Factoring Trinomials, a = 1 - Concept

Concept Concept (1)

Multiplying rational expressions is basically two simplifying problems put together. When multiplying rationals, factor both numerators and denominators and identify equivalents of one to cancel. Dividing rational expressions is the same as multiplying with one additional step: we take the reciprocal of the second fraction and change the division to multiplication.

Sample Sample Problems (11)

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Factoring Trinomials, a = 1 - Problem 1

Factor:

x² + 12x + 20
Problem 1
How to factor a trinomial with a leading coefficient of 1 and b and c both positive.
Factoring Trinomials, a = 1 - Problem 2

Factor:

p² + 3p − 10
Problem 2
How to factor a trinomial with a leading coefficient of 1, b is positive, and c is negative.
Factoring Trinomials, a = 1 - Problem 3

Factor:

m² − 7m + 10
Problem 3
How to factor a trinomial with a leading coefficient of 1, b is negative and c is positive.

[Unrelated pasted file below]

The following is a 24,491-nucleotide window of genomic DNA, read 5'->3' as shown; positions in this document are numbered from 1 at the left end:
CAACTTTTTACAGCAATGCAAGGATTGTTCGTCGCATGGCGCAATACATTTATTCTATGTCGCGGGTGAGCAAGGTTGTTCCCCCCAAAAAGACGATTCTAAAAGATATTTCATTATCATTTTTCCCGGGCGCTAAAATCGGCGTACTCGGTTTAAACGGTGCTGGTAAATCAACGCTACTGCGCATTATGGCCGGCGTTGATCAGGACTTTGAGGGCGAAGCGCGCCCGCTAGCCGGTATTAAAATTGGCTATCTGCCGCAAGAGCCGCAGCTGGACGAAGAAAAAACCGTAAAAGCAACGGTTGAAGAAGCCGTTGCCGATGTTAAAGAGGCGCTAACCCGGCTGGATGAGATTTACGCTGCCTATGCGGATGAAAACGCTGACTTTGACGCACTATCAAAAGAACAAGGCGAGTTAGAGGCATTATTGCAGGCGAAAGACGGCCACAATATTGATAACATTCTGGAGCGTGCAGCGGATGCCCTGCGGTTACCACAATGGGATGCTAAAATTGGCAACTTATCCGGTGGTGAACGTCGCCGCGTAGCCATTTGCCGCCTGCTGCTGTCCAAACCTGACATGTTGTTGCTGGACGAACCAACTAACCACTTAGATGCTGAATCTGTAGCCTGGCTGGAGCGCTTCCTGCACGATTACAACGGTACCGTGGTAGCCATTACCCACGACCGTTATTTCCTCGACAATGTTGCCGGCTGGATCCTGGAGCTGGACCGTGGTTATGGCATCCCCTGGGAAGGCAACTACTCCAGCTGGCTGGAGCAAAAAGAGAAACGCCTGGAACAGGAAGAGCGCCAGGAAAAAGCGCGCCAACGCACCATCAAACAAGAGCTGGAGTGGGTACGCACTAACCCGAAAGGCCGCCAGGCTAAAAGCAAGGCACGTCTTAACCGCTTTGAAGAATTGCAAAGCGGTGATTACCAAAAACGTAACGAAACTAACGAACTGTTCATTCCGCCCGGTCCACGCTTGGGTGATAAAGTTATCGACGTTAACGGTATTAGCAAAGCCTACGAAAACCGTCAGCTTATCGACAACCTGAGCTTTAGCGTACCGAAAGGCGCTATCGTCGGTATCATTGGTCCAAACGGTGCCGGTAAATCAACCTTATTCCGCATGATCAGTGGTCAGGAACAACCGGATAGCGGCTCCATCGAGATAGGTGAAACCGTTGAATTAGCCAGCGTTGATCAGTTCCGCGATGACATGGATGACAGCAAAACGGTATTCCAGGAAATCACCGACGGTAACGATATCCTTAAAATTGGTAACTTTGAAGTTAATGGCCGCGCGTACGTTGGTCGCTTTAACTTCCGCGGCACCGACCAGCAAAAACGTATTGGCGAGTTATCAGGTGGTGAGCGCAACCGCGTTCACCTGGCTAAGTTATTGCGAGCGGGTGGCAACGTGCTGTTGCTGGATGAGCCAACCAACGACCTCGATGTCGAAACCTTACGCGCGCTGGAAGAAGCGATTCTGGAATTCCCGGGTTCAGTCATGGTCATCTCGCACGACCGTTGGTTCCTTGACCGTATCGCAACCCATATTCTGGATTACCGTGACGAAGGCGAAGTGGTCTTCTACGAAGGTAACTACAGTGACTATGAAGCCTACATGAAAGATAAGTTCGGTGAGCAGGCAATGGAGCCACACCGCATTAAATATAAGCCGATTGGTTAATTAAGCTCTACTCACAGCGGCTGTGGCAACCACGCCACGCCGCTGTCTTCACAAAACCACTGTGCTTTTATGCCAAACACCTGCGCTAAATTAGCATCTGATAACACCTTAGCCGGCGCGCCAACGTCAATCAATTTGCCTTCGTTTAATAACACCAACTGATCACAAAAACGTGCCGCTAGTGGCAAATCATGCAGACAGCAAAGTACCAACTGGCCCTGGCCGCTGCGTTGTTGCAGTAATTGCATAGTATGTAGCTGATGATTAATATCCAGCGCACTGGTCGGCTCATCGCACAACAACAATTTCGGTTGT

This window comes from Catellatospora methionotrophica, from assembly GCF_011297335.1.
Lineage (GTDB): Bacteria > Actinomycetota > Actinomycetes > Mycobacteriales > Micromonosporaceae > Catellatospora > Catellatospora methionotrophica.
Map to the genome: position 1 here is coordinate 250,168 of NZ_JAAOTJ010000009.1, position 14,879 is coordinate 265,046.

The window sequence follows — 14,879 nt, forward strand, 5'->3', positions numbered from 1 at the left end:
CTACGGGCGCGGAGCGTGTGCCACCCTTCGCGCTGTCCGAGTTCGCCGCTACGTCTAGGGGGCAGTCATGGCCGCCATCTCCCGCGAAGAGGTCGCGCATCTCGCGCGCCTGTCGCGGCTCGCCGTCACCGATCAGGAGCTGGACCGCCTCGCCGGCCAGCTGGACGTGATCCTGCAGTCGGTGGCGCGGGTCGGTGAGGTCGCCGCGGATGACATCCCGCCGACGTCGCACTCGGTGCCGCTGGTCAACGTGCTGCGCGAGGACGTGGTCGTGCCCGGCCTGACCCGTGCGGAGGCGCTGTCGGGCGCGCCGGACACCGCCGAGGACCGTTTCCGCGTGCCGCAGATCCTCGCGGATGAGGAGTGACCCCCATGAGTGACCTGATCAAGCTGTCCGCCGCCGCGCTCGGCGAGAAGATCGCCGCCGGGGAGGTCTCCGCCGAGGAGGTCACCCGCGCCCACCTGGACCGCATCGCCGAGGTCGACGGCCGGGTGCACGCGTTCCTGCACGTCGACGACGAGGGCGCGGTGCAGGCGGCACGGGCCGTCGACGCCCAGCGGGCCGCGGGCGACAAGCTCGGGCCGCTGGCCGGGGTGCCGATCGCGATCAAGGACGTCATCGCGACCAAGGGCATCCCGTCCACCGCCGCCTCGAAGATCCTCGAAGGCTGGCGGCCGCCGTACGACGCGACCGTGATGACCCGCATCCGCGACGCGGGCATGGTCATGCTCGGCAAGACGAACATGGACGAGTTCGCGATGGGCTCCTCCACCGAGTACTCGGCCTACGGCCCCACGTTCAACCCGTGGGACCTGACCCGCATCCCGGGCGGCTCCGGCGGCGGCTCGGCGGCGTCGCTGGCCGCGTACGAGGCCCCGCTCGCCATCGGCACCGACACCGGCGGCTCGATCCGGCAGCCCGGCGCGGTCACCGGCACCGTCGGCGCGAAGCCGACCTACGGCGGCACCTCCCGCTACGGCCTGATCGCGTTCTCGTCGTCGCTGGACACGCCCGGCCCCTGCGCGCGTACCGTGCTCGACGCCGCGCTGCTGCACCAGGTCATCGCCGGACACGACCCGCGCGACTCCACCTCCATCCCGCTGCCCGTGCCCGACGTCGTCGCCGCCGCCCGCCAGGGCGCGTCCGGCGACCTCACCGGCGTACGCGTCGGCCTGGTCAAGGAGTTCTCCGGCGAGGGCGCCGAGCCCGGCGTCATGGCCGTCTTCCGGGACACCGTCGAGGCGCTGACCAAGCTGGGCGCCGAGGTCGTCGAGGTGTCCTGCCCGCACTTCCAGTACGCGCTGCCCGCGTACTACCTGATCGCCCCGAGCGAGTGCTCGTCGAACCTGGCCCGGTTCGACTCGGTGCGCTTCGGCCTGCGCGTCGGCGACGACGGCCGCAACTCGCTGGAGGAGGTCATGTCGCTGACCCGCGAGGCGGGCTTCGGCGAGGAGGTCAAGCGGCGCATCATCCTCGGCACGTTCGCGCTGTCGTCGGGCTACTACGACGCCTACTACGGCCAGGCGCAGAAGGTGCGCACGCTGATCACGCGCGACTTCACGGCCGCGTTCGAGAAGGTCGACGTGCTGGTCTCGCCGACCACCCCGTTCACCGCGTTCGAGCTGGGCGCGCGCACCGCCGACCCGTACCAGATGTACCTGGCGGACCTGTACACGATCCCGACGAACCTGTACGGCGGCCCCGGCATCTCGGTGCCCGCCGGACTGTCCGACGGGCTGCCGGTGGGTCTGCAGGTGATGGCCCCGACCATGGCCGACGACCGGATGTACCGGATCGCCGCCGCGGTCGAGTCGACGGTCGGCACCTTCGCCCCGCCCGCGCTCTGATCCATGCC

Factoring Trinomials, a = 1 - Problem 4

Factor:

x² + 9x − 20
Problem 4
How to recognize a trinomial that can not be factored.
Factoring Trinomials, a = 1 - Problem 5
Problem 5
Overview of factoring with an area, or rectangle method
Factoring Trinomials, a = 1 - Problem 6
Problem 6
Factoring triomials where "a" is one, and both "b" and "c" are positive
Factoring Trinomials, a = 1 - Problem 7
Problem 7
Factoring triomials where "a" is one, "c" is positive, and "b" is negative
Factoring Trinomials, a = 1 - Problem 8
Problem 8
Factoring triomials where "a" is one, and "b" and "c" are both negative
Factoring Trinomials, a = 1 - Problem 9
Problem 9
A box, or rectangle area representation of factoring trinomials, here where "a" = 1
Factoring Trinomials, a = 1 - Problem 10
Problem 10
Factoring triomials where "a" is one, "b" is positive, and "c" is negative
Factoring Trinomials, a = 1 - Problem 11
Problem 11
Using "diamond puzzles" to practice the skills of factoring trinomials. These puzzles practice finding products and sums in the same way factoring does.